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10 Reasons Why People Who Are Sentimental Have Beautiful Lives

10 Reasons Why People Who Are Sentimental Have Beautiful Lives

It’s time to champion and celebrate being sentimental. For thousands of years, the ability to reason and think was held above the ability to feel or have emotions. Having feelings can still be considered primitive or even crazy! Well, let’s spend some time looking at how being sentimental makes life bigger and fuller. Sure, being rational and logical has its advantages, but so does being sentimental. Here are 10 ways that sentimental people have a more beautiful life!

1. We give the best gifts

How many times have you received a birthday gift that was a card with only a signature in it? I have. And let me tell you, it’s not very exciting. What about those birthday gifts that make you say, “Wow!” Those are the good ones. Sentimental people want to bring out that “wow” in you, so we tend to give gifts that are beyond ordinary.

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2. We feel all of life

Sentimental people are highly-conscious people. We sense everything and pay attention to everyone. We are constantly noticing the subtle differences in life, whether it’s the tinge of the blue sky or the hue of the grass in the morning. We also know when you are sad or when you’re happy. And we mention it to you. Our lives are full of experiences because nothing gets past us.

3. We see no shades of gray

No, I’m not talking about the movie. Sorry. I’m referring to living life to the fullest. Sentimental people want to experience it all. Whether we are traveling to a nearby coffee shop or to the next continent, our attitude is to embrace the experience fully. There can never be a dull or gray moment. Life is always full of possibilities!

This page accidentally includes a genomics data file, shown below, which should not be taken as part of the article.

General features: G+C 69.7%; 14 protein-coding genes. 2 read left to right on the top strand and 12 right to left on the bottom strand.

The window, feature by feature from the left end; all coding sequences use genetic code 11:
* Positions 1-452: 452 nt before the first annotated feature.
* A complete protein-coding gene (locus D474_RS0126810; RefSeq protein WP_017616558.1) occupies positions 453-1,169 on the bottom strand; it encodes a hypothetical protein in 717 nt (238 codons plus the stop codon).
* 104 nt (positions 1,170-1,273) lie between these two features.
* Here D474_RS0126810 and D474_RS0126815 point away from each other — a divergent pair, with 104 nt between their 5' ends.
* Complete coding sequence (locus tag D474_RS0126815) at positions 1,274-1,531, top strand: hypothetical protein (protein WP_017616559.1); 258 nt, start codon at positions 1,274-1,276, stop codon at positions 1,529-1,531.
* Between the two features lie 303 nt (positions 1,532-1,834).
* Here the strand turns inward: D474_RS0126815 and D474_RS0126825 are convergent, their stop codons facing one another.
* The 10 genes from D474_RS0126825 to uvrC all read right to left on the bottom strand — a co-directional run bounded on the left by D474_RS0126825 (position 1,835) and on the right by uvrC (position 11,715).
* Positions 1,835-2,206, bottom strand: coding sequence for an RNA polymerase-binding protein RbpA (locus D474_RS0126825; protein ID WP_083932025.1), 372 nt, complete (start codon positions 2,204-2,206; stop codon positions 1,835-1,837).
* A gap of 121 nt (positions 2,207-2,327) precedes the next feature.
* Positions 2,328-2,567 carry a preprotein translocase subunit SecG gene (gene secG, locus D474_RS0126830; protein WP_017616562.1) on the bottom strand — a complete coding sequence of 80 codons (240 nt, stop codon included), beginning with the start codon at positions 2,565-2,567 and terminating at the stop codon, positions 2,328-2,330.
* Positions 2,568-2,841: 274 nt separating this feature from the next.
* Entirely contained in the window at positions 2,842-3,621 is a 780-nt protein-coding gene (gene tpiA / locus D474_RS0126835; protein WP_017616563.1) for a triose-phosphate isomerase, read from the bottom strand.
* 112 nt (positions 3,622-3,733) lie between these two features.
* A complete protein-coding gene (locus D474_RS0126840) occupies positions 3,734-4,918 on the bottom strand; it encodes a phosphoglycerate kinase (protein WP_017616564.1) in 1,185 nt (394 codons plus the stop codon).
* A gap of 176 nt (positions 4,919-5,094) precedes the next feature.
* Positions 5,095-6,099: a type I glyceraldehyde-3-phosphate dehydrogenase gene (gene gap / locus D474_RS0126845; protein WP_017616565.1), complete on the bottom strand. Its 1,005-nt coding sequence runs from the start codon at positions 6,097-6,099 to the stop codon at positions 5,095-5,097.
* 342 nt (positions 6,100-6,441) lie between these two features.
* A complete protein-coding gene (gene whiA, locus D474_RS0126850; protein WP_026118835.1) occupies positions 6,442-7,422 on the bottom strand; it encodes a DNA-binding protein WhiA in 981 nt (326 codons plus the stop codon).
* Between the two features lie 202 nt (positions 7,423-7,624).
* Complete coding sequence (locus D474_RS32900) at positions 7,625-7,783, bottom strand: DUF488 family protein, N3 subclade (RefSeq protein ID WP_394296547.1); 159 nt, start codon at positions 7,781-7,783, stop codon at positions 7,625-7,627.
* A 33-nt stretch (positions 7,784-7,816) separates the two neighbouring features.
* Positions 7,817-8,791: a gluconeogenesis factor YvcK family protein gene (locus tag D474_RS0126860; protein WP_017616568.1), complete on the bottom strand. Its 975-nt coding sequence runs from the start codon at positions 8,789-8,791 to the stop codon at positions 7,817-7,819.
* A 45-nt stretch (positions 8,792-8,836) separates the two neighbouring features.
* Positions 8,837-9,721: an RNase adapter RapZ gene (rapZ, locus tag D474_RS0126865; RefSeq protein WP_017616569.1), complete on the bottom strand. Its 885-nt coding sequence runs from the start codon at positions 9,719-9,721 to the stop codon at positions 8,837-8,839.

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4. We are “happy” infectious

Sentimental people tend to absorb other people’s feelings and states of mind. So, if you’re having a bad day, a sentimental person will pick up on it and try to change that in you. In essence, we make great cheerleaders, motivational speakers, teachers, counselors, and even world leaders!

5. We love to celebrate

Holidays, birthdays, anniversaries, and anything else that calls for a party gets a sentimental person ignited. Moments that call for celebration and sharing accomplishments provide opportunities for sentimental folks to take an occasion and blow it up to great proportions! There’s never a dull party with a sentimental person.

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6. We make great listeners

Sentimental people care about feelings. We know that you have them too, so we want to make sure your feelings are validated and acknowledged. This may sound sappy, but one of the many problems in relationships is the lack of acknowledgement of people’s feelings. Sentimental people want to make you feel secure, heard, and validated. If you have a sentimental friend, then consider yourself blessed. Just don’t forget that they have feelings too and may need a shoulder to lean on once in a while.

7. We make great lovers

This one goes without saying. If sentimental people love to celebrate, well, the bedroom is no exception. Sentimentality can make intimacy more exciting, passionate, and meaningful. For a sentimental person, there’s enough passion to go around – twice!

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8. We can forgive and let go